The Arab Government could not bring themselves
to give acceptance to an arrangement that would also help
Israel's development .. [and] accept a plan that was
tantamount to tacit acceptance of Israel's existence .. thus
the momentum achieved during the Johnston negotiations died
p. 32, 33].
Plans were devised by only one of the parties
involved. A total absence of cooperation among the riparian
states lead to the failure of these plans.
To achieve political aims, many of the water
plans lacked technical and scientific objectivity and were
therefore difficult to apply. Scientific data, such as the
estimation of water potential in the area, was not accurate
and consequently, most of the schemes were technical failures.
In the Lowdermilk Plan, which was a reference
to all later Jewish/Israeli water plans, the total irrigation
potential was estimated as 1.2 million dunums (300,000 acres).
This figure is almost double the area of irrigable land in the
Jordan Valley. Such a falsified estimation created a
substantial surplus, allowing irrigation water to be used
elsewhere. This surplus is utilized in, for example, the "out
basin" Negev area, presently used to grow roses and "to make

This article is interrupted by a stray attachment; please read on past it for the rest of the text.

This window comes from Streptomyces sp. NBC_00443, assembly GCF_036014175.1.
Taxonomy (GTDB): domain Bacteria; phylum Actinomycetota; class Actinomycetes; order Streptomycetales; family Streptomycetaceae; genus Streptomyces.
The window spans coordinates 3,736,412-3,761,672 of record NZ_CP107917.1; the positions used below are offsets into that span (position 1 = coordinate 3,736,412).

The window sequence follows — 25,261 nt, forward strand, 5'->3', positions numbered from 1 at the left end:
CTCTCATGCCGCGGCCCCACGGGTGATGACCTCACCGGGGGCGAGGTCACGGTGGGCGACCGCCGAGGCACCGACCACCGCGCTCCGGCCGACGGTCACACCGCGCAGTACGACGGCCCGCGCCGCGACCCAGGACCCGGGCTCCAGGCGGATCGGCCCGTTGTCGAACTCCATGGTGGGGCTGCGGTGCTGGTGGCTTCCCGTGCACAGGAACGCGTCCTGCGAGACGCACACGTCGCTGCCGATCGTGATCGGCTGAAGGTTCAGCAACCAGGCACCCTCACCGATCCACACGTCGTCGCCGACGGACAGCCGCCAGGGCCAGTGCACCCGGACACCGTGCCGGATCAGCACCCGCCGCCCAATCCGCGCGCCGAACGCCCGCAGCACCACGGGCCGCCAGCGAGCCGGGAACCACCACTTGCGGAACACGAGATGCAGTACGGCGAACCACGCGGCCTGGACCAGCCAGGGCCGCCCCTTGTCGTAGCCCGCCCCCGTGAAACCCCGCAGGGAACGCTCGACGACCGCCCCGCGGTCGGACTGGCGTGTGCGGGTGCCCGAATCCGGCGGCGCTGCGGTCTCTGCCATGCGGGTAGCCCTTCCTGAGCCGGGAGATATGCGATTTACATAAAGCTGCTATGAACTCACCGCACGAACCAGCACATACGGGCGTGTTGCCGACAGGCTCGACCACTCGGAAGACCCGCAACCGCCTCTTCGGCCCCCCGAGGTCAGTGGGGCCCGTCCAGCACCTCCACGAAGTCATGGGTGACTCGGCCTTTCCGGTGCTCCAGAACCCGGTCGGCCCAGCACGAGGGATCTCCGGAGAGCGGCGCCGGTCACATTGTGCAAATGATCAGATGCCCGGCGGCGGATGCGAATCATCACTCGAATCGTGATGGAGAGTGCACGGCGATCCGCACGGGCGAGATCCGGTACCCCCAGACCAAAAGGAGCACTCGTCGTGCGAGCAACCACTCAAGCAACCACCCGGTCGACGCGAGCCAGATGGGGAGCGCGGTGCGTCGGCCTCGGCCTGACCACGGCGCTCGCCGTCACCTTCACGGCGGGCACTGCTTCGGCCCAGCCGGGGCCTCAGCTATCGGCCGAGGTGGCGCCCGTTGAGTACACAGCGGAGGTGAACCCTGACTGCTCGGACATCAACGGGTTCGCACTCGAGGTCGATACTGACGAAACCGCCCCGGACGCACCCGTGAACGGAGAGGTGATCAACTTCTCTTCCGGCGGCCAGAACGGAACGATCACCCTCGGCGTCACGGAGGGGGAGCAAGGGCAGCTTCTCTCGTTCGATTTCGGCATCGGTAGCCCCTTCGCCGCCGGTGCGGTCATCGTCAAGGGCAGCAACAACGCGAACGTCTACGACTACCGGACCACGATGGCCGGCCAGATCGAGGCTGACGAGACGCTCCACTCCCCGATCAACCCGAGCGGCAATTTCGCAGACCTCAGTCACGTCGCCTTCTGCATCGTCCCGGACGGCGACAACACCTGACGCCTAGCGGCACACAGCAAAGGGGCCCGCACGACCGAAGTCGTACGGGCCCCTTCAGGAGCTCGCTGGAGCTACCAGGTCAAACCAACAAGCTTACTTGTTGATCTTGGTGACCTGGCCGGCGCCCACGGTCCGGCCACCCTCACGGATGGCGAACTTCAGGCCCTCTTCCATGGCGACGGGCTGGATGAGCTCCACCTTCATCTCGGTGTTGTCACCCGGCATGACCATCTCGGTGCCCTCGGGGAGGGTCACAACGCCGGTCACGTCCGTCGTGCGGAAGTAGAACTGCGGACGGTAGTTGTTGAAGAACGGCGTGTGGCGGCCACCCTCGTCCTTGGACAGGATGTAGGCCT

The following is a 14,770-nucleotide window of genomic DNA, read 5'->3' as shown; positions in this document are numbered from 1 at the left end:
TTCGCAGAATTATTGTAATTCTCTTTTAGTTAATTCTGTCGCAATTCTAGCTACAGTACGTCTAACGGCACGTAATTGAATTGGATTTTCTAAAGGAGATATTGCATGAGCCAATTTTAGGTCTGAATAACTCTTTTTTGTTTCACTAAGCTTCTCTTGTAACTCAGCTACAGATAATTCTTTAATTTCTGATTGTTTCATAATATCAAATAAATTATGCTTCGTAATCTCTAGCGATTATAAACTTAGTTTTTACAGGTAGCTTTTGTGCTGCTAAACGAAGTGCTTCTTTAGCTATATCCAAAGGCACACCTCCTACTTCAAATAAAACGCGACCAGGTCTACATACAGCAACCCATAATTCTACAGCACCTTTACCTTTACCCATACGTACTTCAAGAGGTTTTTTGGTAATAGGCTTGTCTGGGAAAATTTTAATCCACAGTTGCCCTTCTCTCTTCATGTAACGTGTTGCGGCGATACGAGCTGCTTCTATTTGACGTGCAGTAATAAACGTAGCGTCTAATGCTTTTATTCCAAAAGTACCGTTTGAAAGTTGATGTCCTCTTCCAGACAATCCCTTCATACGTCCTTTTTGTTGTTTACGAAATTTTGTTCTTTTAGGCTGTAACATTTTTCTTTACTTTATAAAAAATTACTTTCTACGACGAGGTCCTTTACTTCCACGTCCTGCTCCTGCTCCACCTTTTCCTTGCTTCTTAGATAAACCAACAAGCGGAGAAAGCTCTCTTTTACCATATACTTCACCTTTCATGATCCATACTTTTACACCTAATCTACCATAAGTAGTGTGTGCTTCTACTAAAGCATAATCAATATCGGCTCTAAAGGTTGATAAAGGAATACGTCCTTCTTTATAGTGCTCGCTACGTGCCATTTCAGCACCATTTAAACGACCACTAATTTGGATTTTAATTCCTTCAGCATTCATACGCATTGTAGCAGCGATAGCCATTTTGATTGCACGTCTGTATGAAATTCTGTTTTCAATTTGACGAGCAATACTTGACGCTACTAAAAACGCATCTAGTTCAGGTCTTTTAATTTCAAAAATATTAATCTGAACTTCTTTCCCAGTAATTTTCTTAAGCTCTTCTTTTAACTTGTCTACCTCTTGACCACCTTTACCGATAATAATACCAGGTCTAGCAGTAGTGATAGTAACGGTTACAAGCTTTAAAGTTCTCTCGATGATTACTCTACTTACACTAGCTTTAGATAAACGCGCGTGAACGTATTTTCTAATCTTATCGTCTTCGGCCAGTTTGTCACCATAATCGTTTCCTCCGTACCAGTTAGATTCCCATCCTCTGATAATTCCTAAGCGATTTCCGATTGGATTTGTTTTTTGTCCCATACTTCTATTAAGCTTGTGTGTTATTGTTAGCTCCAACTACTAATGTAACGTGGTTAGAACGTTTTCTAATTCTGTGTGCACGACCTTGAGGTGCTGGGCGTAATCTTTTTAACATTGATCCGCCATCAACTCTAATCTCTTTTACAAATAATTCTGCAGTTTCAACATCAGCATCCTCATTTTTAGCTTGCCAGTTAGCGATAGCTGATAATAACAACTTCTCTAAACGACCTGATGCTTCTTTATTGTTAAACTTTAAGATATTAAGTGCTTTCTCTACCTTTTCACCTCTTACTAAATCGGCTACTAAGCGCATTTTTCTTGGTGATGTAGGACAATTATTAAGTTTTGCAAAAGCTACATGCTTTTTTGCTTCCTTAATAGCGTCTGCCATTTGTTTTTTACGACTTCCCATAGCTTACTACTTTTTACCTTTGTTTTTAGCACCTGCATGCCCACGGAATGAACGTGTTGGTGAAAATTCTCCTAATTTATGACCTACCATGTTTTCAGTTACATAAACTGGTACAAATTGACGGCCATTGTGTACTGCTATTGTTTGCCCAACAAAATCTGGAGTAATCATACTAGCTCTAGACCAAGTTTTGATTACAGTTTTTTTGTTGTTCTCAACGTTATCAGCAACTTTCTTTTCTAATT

the desert bloom".
The Anglo-American Committee of Inquiry's
evaluation of The Hays Plan noted that,
"The [British] Water Commissioner is doubtful of
the validity of the use to which much of the data accepted
by Mr. Hays and predicted by Mr. Savage is
put".Also the report stated that :
Without close checking and reference to more
detailed information that is now available, it is impossible
to accept the estimated costs of the [Hays's] scheme ... The
scheme envisages the irrigation of two and a half million
dunums with nearly two thousand million cubic meters of
water a year ... It cannot be agreed that this continual
flow would be available for use in a dry year after allowing
for losses in transmission ... This and many other features
in the scheme demand very careful scrutiny. The dams
proposed at Hasbani, Yarmuk and Beisan and their
complementary canals, the elimination of the present
hydro-electrical works at Jisr Majami', all highly expensive